Finance · 5 June 2017

Interest rates rise could financially ruin one in 25 businesses

interest rate
Base interest rates are currently at a low of 0.25 per cent
One in every 25 UK businesses the equivalent of some 80, 000 firms would be unable to repay debts if interest rates rise by just a small amount, research has shown.

The figure, representing around four per cent of British companies and including thousands of small and micro enterprises, is almost four times the number of businesses that were in a similar financial situation six months ago.

The research, conducted by R3, the UK’s insolvency and restructuring trade body, revealed that around 96, 000 companies five per cent of all businesses were currently just paying interest rates on their debts, caused predominantly by the increasing costs of running a business.

Commenting on the statistics, Andrew Tate, a spokesperson for R3, said: This is the first increase in the number of business owners worried they would be unable to cope with an interest rates rise since 2014, and it coincides with a period of slower than expected growth and a small rise in corporate insolvency numbers.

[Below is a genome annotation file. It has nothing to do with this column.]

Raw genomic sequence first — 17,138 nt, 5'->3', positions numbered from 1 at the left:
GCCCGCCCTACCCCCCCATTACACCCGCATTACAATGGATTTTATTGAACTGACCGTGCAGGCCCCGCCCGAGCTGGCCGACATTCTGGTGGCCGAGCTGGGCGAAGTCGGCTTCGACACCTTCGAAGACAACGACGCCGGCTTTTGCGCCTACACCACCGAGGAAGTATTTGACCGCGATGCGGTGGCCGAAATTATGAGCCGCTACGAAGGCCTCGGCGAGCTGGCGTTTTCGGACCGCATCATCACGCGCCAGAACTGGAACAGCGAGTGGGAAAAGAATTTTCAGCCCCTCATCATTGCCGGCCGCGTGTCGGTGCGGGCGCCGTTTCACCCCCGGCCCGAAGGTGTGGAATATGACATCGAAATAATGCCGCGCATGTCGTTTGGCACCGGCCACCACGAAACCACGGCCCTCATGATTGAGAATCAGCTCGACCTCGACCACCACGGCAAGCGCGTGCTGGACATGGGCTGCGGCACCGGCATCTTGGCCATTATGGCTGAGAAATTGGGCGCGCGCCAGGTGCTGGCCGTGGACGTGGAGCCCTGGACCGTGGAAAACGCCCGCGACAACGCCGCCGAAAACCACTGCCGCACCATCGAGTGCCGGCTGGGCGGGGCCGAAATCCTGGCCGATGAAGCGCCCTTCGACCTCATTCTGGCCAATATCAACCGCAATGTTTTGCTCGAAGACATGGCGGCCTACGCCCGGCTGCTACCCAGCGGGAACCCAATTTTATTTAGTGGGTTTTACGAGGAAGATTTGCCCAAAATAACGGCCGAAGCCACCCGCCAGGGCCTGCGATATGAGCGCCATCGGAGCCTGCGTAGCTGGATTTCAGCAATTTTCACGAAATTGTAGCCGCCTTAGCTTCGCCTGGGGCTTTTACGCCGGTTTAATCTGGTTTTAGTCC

Only paying the interest on debt can be a sign that a business is only able to continue trading because of the low cost of borrowing, and has little chance of surviving long-term.

Tate added: There are tens of thousands of firms currently walking a very tight line. Rising inflation may lead to a double-whammy for struggling businesses, as it may increase the chance of the Bank of England raising interest rates, and it would undermine consumer spending that has driven the economy over the last year.

Despite the increase in the number of UK companies unable to afford a future interest rates rise, the research showed that the number of businesses showing signs of serious financial distress is falling.


 
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ABOUT THE EXPERT

Fred Heritage was previously deputy editor at Business Advice. He has a BA in politics and international relations from the University of Kent and an MA in international conflict from Kings College London.

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